Mont V. United States

Summarized by:

  • Court: U.S. Supreme Court Certiorari Granted
  • Area(s) of Law: Criminal Procedure
  • Date Filed: November 2, 2018
  • Case #: 17-8995
  • Judge(s)/Court Below: 723 Fed.Appx. 325 (6th Cir. 2018)
  • Full Text Opinion

Is a district court required to exercise its jurisdiction in order to suspend the running of a supervised release sentence as directed under 18 U.S.C. §3583(i) prior to expiration of the term of supervised release, when a supervised releasee is in pretrial detention, or does 18 U.S.C. §3624(e) toll the running of supervised release while in pretrial detention?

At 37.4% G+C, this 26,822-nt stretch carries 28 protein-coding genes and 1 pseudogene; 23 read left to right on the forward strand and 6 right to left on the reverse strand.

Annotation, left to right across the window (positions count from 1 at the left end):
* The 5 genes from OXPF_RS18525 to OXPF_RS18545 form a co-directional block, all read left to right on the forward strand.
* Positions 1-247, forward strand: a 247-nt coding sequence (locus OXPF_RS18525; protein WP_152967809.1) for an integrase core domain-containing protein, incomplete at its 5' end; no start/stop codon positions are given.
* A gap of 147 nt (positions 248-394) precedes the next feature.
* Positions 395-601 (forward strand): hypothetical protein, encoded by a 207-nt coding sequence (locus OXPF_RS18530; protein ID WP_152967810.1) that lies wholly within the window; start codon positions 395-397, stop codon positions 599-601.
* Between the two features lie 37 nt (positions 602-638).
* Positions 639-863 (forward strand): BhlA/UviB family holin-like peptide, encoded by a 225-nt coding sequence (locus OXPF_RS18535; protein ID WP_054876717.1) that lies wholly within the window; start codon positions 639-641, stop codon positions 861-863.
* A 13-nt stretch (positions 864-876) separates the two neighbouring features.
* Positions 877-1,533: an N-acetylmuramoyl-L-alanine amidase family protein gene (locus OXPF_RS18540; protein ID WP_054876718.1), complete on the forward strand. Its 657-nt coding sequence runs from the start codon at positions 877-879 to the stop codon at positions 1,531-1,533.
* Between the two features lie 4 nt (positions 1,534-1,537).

During Petitioner’s supervised release, his probation officer filed several violation reports and Petitioner requested a hearing on these alleged violations. However, Petitioner was then held in pretrial detention for a separate offense requiring a continuance of the hearings on his release violations. A warrant for the violations issued twenty-four days after the expiration of his supervised release sentence. Petitioner argued that because his sentence expired prior to the issuing of the warrant the district court lacked jurisdiction. The probation office argued that an individual in pretrial detention cannot be supervised and thus pretrial detention tolls the running of supervised release. The lower court held that the court retained jurisdiction. The Sixth Circuit Court of Appeals affirmed citing their opinion in U.S. v. Goins, 516 F.3d 416 (6th Cir. 2008), resolving the jurisdictional issue and holding that under the tolling provision of 18 U.S.C. §3624(e), a term of supervised release does not run during any time that the person is imprisoned and further, that pretrial detention is “imprisonment” under the law. The federal courts of appeal are divided on whether pretrial detention qualifies as “imprisonment” under 18 U.S.C. 3624(e) with the Fourth, Fifth, Sixth, and Eleventh Circuits holding that pretrial detention qualifies as imprisonment and the Ninth Circuit along with the D.C. Circuit holding that pretrial detention does not qualify as imprisonment.

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